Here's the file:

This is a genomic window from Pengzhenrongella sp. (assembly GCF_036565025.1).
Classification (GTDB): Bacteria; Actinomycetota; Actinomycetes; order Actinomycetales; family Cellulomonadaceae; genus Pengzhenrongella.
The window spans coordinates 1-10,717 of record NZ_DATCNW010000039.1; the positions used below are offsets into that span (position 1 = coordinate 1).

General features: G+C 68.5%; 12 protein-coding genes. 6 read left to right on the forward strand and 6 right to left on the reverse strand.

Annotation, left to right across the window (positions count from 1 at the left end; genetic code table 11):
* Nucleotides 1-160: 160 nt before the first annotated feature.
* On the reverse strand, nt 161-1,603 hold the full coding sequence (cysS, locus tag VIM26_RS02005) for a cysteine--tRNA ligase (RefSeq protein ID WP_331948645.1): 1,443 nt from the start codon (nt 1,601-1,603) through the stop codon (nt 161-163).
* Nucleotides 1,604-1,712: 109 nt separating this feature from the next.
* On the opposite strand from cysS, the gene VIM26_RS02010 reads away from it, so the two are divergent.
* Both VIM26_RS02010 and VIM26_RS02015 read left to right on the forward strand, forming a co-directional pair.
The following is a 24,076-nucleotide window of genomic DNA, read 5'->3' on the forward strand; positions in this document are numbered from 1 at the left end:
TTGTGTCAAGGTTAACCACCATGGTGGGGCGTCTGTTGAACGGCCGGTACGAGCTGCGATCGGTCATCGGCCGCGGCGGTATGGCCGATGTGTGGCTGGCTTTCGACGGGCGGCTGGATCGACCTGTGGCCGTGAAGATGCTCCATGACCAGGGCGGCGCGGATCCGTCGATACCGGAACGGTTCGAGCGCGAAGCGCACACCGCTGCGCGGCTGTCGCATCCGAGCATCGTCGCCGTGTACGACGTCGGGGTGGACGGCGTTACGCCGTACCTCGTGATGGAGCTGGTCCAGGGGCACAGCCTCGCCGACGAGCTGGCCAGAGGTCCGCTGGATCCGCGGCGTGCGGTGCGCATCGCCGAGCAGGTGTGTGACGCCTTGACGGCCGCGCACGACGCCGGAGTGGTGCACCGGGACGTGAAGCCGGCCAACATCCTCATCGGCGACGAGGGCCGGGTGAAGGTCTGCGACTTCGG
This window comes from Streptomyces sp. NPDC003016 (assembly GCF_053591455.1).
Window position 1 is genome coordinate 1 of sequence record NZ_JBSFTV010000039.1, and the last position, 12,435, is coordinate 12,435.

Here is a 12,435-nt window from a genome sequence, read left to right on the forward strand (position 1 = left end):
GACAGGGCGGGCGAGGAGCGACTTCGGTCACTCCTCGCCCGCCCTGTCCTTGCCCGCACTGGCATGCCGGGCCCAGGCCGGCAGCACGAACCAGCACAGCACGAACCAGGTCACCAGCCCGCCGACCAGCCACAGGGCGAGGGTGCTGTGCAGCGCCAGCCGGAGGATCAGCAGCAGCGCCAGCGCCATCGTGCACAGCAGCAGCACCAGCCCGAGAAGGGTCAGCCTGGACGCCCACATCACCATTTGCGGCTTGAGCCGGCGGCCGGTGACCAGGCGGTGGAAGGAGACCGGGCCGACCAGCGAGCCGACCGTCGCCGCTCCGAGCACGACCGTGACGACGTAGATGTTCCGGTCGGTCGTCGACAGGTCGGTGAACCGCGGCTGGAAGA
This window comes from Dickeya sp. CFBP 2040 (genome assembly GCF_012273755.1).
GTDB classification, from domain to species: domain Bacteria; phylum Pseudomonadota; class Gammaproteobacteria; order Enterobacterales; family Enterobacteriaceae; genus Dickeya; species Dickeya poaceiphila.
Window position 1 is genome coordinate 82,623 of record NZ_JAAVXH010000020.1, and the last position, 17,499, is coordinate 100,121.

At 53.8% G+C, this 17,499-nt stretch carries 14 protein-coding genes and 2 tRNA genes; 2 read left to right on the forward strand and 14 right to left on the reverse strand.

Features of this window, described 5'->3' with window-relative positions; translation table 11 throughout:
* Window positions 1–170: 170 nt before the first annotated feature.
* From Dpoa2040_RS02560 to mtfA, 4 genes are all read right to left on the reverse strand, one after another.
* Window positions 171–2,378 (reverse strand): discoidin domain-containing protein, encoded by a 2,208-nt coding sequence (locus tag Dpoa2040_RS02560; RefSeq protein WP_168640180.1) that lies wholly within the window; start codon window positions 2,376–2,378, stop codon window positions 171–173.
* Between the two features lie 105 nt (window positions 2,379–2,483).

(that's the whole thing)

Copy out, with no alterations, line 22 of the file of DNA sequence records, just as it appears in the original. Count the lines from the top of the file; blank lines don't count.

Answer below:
* Window positions 1–170: 170 nt before the first annotated feature.